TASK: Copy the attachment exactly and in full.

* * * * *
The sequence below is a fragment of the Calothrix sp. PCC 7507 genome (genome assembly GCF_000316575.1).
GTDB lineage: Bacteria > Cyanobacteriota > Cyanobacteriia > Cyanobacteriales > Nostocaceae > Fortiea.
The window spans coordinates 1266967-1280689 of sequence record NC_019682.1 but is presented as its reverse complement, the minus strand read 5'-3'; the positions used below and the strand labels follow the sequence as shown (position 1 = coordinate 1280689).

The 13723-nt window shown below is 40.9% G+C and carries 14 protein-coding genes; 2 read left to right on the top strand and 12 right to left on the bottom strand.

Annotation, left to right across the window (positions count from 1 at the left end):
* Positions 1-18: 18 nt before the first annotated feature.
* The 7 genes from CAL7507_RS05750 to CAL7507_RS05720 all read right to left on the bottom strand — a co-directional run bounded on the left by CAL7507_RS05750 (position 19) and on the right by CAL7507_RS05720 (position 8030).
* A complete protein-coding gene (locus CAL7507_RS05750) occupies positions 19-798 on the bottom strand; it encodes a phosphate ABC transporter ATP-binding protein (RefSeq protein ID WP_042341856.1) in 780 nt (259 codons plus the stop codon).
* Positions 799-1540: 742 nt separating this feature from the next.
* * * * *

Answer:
The sequence below is a fragment of the Calothrix sp. PCC 7507 genome (genome assembly GCF_000316575.1).
GTDB lineage: Bacteria > Cyanobacteriota > Cyanobacteriia > Cyanobacteriales > Nostocaceae > Fortiea.
The window spans coordinates 1266967-1280689 of sequence record NC_019682.1 but is presented as its reverse complement, the minus strand read 5'-3'; the positions used below and the strand labels follow the sequence as shown (position 1 = coordinate 1280689).

The 13723-nt window shown below is 40.9% G+C and carries 14 protein-coding genes; 2 read left to right on the top strand and 12 right to left on the bottom strand.

Annotation, left to right across the window (positions count from 1 at the left end):
* Positions 1-18: 18 nt before the first annotated feature.
* The 7 genes from CAL7507_RS05750 to CAL7507_RS05720 all read right to left on the bottom strand — a co-directional run bounded on the left by CAL7507_RS05750 (position 19) and on the right by CAL7507_RS05720 (position 8030).
* A complete protein-coding gene (locus CAL7507_RS05750) occupies positions 19-798 on the bottom strand; it encodes a phosphate ABC transporter ATP-binding protein (RefSeq protein ID WP_042341856.1) in 780 nt (259 codons plus the stop codon).
* Positions 799-1540: 742 nt separating this feature from the next.